In Table 1, we have shown the behavior of a, H, q, \( \rho \), p, \( \omega \), and \( \Lambda \) at \( t\rightarrow 0 \) and \( t\rightarrow \infty \) and studied the physical significance of \( \rho \), p, \( \omega \), and \( \Lambda \) with respect to the redshift z in Sect. 3.3. In Fig. 3, the energy density and isotropic pressure reduce from their dense state to a constant value, which depends on \( \lambda \). Figure 3b depicts the isotropic pressure p starting from a very large value at the initial singularity and approaching \( \frac{3\alpha ^{2}}{(A+1)} \) in the future \( z\rightarrow 1 \) for some specific values of n. The negative values of the cosmic pressure are corresponding to the cosmic acceleration according to standard cosmology. Hence our model exhibits accelerated expansion at present as well as in the infinite future. The model is consistent with the formation of structure of the Universe. In Fig. 4a, for all values of n and a fixed value \( \lambda =130 \), the EoS parameter \( \omega \) transits from positive to negative and ultimately approaches the quintessence region, which suggests that matter in the Universe behaves like a perfect fluid initially and as dark energy in late time. In Fig. 4b, the cosmological constant \( \Lambda \) starts decreasing from a very high value at high redshift and approaches a small positive value at present epoch \( (z\rightarrow 0) \), which is in good agreement with the current observations [1, 2, 85, 86].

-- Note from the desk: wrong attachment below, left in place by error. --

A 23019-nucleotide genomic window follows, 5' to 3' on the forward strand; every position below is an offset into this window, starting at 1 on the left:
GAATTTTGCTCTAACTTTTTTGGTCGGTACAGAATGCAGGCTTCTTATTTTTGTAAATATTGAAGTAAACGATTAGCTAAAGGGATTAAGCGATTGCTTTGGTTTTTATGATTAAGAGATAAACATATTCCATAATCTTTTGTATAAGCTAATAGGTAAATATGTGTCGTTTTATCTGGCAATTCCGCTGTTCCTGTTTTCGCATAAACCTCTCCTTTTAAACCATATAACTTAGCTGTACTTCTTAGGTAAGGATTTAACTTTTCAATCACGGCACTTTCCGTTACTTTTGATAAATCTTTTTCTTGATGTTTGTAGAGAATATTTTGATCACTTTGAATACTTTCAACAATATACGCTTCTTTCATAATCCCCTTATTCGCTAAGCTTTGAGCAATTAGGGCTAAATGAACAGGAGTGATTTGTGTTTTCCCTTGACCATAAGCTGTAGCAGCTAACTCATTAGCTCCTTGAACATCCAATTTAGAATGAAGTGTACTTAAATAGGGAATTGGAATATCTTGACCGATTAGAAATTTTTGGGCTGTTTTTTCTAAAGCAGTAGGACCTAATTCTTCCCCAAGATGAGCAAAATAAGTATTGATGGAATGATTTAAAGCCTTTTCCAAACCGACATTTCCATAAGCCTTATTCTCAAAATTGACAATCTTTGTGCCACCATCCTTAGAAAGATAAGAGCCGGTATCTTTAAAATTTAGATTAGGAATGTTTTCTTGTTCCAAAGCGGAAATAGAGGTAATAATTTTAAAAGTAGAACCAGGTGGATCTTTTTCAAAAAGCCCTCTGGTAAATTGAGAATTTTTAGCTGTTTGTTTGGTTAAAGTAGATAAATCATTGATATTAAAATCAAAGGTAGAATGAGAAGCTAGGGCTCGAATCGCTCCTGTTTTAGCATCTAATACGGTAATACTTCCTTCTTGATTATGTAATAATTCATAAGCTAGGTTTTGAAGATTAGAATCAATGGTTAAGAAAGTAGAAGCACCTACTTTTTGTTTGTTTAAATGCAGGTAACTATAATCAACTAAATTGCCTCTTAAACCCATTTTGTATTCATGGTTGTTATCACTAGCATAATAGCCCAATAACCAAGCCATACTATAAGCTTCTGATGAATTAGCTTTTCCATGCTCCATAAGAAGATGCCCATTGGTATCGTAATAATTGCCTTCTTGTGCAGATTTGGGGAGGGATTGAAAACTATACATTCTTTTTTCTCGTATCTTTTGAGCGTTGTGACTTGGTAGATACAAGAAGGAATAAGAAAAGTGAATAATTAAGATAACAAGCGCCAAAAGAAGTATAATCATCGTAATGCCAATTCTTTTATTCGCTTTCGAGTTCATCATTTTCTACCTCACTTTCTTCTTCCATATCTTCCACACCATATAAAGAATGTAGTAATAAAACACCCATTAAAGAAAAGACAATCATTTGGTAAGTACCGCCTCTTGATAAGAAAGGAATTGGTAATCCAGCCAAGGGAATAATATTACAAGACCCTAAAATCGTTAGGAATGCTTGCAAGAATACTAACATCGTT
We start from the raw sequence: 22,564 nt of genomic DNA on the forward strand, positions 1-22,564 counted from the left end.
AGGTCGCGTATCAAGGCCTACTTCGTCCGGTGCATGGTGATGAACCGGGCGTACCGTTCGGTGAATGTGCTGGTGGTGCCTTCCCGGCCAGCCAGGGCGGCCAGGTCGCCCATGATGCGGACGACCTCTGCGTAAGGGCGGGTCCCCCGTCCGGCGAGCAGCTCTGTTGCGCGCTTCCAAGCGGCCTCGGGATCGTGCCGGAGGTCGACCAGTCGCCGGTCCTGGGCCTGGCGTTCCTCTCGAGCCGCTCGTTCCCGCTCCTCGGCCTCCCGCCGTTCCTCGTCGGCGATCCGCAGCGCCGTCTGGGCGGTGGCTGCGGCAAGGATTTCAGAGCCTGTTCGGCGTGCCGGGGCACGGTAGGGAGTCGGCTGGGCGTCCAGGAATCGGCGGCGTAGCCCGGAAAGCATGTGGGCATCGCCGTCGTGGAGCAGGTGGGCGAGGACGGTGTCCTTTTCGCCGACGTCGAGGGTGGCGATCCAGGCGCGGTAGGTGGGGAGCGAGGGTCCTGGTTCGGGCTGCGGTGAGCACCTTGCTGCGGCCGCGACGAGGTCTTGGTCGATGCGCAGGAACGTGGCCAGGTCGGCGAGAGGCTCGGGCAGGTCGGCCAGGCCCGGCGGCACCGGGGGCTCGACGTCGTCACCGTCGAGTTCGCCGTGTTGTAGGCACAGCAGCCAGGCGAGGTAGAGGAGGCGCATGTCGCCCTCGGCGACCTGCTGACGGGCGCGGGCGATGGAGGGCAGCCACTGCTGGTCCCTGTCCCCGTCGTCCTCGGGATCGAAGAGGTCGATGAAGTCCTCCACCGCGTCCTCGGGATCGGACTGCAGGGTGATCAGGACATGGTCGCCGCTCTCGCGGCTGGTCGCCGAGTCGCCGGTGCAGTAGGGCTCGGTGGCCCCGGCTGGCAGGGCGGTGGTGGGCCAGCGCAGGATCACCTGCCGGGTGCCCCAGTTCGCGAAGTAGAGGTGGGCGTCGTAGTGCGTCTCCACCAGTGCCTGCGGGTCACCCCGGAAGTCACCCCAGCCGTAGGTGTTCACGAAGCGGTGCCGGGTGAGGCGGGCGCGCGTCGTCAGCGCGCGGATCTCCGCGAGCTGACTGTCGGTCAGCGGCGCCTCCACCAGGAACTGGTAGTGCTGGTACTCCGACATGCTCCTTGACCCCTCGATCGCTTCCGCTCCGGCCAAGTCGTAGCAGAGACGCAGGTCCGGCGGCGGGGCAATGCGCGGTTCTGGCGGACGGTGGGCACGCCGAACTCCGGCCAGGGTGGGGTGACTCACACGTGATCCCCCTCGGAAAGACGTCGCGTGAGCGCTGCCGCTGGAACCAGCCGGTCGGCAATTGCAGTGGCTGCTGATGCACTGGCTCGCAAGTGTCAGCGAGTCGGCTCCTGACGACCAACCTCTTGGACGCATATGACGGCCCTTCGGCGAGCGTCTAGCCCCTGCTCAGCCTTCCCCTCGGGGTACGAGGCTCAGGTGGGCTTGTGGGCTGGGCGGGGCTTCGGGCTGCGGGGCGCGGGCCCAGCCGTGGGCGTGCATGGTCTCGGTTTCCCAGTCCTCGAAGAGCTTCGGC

(v)
Next, we have compared our dark energy model with the standard \( \Lambda \mathrm{{CDM}} \) model by examining the behavior of the other geometrical parameters, e.g., the jerk j, snap s and lerk l parameters. From Fig. 5a, it can be seen that, for every value of n, our model behaves different from the \( \Lambda \mathrm{{CDM}} \) model at the present time \( z=0 \), but in the late future \( j\rightarrow 1 \), which is in accordance with the \( \Lambda \mathrm{{CDM}} \) model. In addition to j, the behaviors of the snap s and lerk l parameters are graphically demonstrated in Fig. 5. The snap parameter s shows one transition from negative to positive throughout its evolution with respect to the redshift z, while the lerk parameter l is decaying in nature with no transition.
 (vi)